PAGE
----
[ntp:questions] Re: A theoretical question

Eric ejensen at spamcop.net
Fri Nov 7 21:13:01 UTC 2003

They all work.  

I vote for (c). This allows the local machine to be accurately synced
when the link is up, and still serve time (from the local clock,
fudged to stratum 10) even when disconnected, which will at least keep
all machines on the lan in sync with the local NTP server.  This is
what most dial-up folks do.  

- Eric

On 07 Nov 2003 01:35:58 +0500, Denis Zaitsev <zzz at natasha.ward.six>
wrote for the entire planet to see:

>There is a small LAN with one Linux machine has a dialup access to the
>internet.  And this machine is also a NTP server for the LAN.  It uses
>the LOCAL ( clock.  I want to synchronize this machine
>with an external NTP servers thru the PPP sessions.
>a) I do this that way: when the PPP link is up, I run ntpdc and
>unconfig and config some quantity of the external servers.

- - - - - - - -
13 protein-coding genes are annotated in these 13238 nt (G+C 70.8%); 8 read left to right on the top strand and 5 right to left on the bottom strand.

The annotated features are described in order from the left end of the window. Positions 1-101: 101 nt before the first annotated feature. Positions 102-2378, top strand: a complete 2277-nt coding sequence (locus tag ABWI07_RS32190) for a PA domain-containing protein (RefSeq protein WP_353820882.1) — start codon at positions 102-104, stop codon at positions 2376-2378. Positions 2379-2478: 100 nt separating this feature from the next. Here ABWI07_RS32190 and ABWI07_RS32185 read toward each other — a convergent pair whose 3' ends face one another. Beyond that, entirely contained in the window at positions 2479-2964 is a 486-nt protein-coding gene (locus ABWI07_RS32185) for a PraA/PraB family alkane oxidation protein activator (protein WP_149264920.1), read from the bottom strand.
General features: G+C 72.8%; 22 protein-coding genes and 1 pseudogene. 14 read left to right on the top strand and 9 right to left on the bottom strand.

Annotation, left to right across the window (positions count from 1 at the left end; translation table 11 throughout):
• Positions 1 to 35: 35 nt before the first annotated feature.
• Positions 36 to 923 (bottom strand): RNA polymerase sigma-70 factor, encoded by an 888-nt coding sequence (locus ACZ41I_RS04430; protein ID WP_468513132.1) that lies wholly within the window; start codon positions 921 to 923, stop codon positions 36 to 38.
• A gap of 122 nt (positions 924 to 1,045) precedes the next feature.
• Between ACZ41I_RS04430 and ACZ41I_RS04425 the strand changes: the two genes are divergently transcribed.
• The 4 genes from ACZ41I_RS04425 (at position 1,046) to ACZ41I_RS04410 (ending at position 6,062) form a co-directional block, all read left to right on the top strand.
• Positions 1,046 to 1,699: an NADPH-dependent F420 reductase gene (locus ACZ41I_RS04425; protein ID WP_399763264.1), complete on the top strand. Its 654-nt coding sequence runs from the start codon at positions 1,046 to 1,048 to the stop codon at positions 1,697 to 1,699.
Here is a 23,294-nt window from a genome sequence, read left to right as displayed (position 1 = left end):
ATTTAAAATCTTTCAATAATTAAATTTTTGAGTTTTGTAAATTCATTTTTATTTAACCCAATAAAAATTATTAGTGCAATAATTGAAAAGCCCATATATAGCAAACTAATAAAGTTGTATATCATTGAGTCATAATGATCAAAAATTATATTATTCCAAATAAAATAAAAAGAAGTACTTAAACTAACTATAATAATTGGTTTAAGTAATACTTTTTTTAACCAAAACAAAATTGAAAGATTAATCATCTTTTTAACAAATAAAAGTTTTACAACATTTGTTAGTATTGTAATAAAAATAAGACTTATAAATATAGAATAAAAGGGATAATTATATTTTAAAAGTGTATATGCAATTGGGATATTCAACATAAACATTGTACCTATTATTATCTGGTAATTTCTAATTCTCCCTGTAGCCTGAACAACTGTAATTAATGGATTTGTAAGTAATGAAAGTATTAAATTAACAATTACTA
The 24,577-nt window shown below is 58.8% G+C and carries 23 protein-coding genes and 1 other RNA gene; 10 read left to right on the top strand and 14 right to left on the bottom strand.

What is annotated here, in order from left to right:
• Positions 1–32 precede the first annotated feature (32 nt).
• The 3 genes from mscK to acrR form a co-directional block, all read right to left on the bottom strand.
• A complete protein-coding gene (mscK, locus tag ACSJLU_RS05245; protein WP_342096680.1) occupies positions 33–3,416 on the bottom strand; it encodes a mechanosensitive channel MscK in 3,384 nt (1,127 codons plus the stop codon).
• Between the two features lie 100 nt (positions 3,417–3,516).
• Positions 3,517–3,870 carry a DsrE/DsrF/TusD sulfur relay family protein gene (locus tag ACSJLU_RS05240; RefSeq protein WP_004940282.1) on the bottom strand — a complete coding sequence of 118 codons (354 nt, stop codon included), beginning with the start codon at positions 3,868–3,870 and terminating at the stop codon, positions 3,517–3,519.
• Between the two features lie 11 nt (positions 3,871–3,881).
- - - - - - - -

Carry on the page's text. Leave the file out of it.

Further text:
>When PPP link is down, I do the reverse work.  And it seems that this
>method works.
>b) There is another way: to config the external servers once and do
>not do any swaps.  The NTP server lives happily without the LOCAL
>clock, and just complains sometimes when PPP is off about an
>unreachability of the external servers.  When PPP is on my NTP server
>reestablishes the connections and resets the time, if it is a need.
>And again, it seems that it works.
>c) And there is the third way: (b) plus LOCAL clock at low priority,
>to be used at the absence of an access to the "real" servers.
>So, my question is: what are the weakness of each of these methods?
>They all seem to work, but I have a paranoid feeling, thet they give
>the different results...
>Thanks in advance.

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